Category Archives: Spiritual Development

How analytical psychology can help you develop your spirituality, faith or relationship with God.

PhD Research into Religious Tolerance

Help wanted!

For the past few years, I have been pursuing some PhD research into the relationship between personality and mythology. The overall aim is to find ways of promoting religious tolerance. It is based on Jung’s analytical psychology and is now in the final stretch.

I would appreciate your help by completing four online questionnaires, which will take about 30 minutes in total. When you have finished, there will be a report in the form of a PDF file, or Ebook, or you can read the results online. There is more information about the research on the page that introduces the questionnaires, at https://research.myers.co. Thank you, in advance.

If you have any questions or comments, please use my contact page (above).

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Does God exist or is God imaginary?

Does God Exist illustration using an optical illusionIn The God Delusion, Richard Dawkins argues that God (probably) does not exist, and he associates belief in God with the childhood practice of having an “imaginary friend” (Dawkins 2006, p. 88). He advocates, as an alternative to belief in God, using science and evidence to develop useful models that replicate how the world works.

Although his argument has some validity, it is underpinned by a Western cultural premise that something is either real/exists or imaginary/unreal.  This is a false dichotomy, created by the tendency in the modern Western mind to think in terms of simple opposites (Corbin 1972, p. 1).  Imagination and reality are not alternatives, but imagination helps to create reality.  This can be illustrated with three practical examples.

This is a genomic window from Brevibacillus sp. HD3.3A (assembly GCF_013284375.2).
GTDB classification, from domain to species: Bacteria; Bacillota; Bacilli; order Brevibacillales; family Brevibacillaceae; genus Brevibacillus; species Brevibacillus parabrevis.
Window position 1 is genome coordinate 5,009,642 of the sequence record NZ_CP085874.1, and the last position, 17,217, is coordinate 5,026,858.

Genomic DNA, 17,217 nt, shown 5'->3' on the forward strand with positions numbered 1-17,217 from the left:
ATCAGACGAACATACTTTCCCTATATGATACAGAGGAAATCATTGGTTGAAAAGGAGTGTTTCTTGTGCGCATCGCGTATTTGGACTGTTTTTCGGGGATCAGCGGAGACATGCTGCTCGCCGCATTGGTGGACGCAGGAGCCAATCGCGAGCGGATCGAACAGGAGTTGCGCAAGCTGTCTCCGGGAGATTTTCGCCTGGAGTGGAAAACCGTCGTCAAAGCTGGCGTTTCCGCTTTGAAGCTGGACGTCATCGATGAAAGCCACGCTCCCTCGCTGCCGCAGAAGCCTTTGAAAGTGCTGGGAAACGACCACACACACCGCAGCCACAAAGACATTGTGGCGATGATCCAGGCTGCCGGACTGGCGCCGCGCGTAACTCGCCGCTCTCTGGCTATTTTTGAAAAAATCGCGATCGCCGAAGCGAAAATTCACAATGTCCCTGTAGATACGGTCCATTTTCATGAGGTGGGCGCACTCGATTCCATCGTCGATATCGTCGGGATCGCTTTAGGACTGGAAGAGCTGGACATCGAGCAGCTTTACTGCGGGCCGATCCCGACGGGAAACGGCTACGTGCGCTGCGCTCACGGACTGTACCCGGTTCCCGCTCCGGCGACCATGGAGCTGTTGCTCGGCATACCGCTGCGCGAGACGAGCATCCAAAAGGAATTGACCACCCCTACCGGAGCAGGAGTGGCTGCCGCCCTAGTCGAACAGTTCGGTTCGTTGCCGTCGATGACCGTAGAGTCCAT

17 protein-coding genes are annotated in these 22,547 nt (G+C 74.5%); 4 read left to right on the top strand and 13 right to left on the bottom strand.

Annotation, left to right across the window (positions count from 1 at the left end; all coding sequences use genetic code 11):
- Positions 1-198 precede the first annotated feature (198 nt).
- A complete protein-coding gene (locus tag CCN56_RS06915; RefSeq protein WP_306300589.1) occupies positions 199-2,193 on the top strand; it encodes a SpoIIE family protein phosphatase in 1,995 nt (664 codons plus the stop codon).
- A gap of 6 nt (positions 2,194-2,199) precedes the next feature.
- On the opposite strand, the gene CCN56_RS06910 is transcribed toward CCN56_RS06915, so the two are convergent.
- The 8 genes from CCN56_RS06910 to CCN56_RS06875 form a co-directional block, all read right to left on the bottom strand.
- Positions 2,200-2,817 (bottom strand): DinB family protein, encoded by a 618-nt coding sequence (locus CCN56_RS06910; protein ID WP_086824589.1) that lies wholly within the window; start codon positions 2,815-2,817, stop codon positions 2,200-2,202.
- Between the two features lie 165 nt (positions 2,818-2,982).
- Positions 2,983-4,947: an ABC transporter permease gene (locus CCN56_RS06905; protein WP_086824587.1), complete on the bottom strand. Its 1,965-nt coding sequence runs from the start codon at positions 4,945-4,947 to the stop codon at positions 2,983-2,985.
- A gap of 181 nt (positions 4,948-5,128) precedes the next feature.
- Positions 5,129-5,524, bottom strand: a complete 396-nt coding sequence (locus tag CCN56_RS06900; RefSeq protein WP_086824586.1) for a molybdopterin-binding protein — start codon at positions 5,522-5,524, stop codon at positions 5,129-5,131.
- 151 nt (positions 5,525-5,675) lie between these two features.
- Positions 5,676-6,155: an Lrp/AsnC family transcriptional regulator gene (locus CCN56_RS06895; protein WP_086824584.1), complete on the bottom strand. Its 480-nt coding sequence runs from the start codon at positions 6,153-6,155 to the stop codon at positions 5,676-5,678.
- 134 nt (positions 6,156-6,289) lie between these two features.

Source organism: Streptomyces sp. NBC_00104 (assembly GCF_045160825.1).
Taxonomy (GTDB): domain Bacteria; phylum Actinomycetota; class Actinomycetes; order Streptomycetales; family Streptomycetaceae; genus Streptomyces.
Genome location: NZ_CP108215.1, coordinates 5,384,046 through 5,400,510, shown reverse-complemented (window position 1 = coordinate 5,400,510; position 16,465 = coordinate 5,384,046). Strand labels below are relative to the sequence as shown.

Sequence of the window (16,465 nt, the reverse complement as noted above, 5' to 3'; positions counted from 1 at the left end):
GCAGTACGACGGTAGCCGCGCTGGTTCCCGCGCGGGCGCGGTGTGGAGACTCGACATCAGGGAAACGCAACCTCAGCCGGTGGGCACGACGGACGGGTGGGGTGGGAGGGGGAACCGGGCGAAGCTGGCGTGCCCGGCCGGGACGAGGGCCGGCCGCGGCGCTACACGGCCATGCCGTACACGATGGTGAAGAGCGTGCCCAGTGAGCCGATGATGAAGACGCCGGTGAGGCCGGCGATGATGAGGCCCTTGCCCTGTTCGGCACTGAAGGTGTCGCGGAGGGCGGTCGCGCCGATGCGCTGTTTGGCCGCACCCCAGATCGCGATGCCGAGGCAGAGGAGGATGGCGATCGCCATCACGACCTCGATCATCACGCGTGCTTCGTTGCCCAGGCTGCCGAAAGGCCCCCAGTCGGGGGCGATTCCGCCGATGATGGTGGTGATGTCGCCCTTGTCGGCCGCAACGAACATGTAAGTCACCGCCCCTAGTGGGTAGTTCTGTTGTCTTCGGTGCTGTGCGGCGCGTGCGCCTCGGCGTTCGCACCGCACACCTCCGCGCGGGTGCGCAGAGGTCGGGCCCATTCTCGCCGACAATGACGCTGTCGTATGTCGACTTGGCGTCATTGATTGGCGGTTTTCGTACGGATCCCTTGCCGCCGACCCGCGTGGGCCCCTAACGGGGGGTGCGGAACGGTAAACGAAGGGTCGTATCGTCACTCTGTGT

Illustration 1: Optical Illusion

In the picture above/right (published by Edward Adelson on a Wikipedia page), squares A and B are opposite colours – one is black the other is white.  Can you see how this reality is created by your imagination?

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Is the Swastika a symbol of evil or of good?

Hindu Swastika

A Jew and a Hindu had very different views when debating the meaning of the Swastika on BBC’s Sunday Morning Live (3rd Nov 2013).  As part of Diwali week (a Hindu festival) the BBC asked David Schneider and Kiran Bali to debate the question: “Can the Swastika be reclaimed as a symbol of peace?”

The BBC followed this up with a half-hour programme: The Story of the Swastika.  The two programmes illustrate some of the fundamental differences between how people think differently in the West and East, and how problems of conflict can be overcome from the perspective of analytical psychology.

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The power of symbols

Crosses at West Kirby Marine Lake

Why do dozens of people stand in near-freezing temperature for an hour, holding two planks of wood, saying very little, and for no reward?  In what has become an annual event at West Kirby, at 10:30am on Good Friday, local churches surrounded the Marine Lake – with the sole aim of holding up a cross for anyone in the vicinity to see.

The symbol of the cross unites more than two billion Christians across the globe.1  But – you might ask – what makes it different to other images that are also recognisable across the world – such as the McDonalds, Apple or BMW logos?

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Jung’s regret over “I don’t need to believe, I know.”


Jung’s most famous televised quote came after he was asked if he believed in God. He replied, “I don’t need to believe, I know” (Jung 1959a, p. 428). His reply caused some furore at the time and, in the decades since, it has been quoted by many – such as Richard Dawkins who cites it as an example of blind faith (Dawkins 2006, p. 51).

Jung immediately regretted his answer – because of it’s controversial, puzzling, or ambiguous nature (Jung 1959b). To understand why, we need to take a look at the context of the interview, and the background of Jung’s attitude towards God.

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